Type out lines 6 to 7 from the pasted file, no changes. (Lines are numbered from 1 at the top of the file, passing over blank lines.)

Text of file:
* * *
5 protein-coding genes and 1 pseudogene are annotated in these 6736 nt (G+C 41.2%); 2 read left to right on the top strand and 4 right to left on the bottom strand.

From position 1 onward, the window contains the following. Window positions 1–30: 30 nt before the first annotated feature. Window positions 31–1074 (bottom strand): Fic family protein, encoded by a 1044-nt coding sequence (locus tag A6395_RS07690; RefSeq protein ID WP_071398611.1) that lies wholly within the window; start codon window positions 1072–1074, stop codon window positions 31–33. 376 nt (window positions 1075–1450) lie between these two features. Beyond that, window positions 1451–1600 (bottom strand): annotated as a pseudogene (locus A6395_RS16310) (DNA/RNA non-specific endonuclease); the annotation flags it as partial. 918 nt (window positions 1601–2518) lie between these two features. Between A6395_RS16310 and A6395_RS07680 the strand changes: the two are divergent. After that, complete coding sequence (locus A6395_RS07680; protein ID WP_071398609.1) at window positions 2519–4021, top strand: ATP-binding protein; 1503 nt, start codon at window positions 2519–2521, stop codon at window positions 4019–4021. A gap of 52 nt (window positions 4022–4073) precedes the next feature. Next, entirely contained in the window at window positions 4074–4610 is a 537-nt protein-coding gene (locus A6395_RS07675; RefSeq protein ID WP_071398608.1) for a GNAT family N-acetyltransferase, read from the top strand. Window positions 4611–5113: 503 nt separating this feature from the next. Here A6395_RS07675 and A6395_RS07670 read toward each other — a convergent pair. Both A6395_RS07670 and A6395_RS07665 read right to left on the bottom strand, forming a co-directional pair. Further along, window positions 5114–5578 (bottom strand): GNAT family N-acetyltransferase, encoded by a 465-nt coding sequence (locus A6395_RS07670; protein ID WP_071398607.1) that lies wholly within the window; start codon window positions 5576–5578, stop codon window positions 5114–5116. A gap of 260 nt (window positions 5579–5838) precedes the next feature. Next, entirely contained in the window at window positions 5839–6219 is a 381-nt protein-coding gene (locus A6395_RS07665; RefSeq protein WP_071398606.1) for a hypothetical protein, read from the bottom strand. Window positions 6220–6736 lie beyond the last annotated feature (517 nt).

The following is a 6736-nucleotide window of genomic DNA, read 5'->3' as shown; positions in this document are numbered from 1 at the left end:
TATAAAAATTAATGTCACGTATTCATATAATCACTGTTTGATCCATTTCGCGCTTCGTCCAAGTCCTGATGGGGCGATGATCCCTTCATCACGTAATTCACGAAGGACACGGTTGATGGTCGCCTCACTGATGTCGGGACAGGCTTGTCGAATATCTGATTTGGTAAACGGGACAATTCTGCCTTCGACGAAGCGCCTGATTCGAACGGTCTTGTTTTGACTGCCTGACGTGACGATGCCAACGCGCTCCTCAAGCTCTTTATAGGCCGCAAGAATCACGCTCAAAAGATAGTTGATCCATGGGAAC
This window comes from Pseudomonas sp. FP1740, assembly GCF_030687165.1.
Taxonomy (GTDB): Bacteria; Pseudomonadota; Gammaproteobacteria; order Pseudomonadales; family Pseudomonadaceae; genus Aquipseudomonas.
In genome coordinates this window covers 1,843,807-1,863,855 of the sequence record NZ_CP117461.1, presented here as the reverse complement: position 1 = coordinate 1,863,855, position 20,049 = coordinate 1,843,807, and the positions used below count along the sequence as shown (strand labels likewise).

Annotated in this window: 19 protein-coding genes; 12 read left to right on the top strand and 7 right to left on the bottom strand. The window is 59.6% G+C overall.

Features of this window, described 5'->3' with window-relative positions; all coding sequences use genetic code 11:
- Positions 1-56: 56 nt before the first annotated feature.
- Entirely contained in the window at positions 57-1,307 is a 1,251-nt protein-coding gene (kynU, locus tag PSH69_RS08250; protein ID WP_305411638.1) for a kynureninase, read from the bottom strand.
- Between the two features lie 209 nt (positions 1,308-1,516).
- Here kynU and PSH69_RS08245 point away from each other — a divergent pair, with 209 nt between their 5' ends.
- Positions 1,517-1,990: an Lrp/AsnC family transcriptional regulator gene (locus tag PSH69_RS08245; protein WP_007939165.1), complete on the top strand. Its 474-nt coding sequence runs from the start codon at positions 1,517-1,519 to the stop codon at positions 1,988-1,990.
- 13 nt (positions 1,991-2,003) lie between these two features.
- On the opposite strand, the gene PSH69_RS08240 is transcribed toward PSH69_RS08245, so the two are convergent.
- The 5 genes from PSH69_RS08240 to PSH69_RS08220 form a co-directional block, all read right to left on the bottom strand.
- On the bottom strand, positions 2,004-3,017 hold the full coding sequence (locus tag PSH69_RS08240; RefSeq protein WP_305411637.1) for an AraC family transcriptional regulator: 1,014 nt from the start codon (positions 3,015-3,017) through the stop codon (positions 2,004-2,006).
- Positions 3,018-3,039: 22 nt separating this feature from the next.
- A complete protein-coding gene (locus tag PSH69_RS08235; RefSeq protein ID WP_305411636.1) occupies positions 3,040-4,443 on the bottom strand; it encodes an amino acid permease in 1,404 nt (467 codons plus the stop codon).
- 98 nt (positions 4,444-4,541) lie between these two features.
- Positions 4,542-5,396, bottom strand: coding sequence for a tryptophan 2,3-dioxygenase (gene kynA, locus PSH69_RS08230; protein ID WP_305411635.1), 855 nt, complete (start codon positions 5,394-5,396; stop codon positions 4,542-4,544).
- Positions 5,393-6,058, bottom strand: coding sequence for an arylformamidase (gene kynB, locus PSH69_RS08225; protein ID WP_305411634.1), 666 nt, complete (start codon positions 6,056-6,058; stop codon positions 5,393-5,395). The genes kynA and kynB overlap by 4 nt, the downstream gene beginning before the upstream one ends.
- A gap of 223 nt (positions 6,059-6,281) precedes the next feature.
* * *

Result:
Taxonomy (GTDB): Bacteria; Pseudomonadota; Gammaproteobacteria; order Pseudomonadales; family Pseudomonadaceae; genus Aquipseudomonas.
In genome coordinates this window covers 1,843,807-1,863,855 of the sequence record NZ_CP117461.1, presented here as the reverse complement: position 1 = coordinate 1,863,855, position 20,049 = coordinate 1,843,807, and the positions used below count along the sequence as shown (strand labels likewise).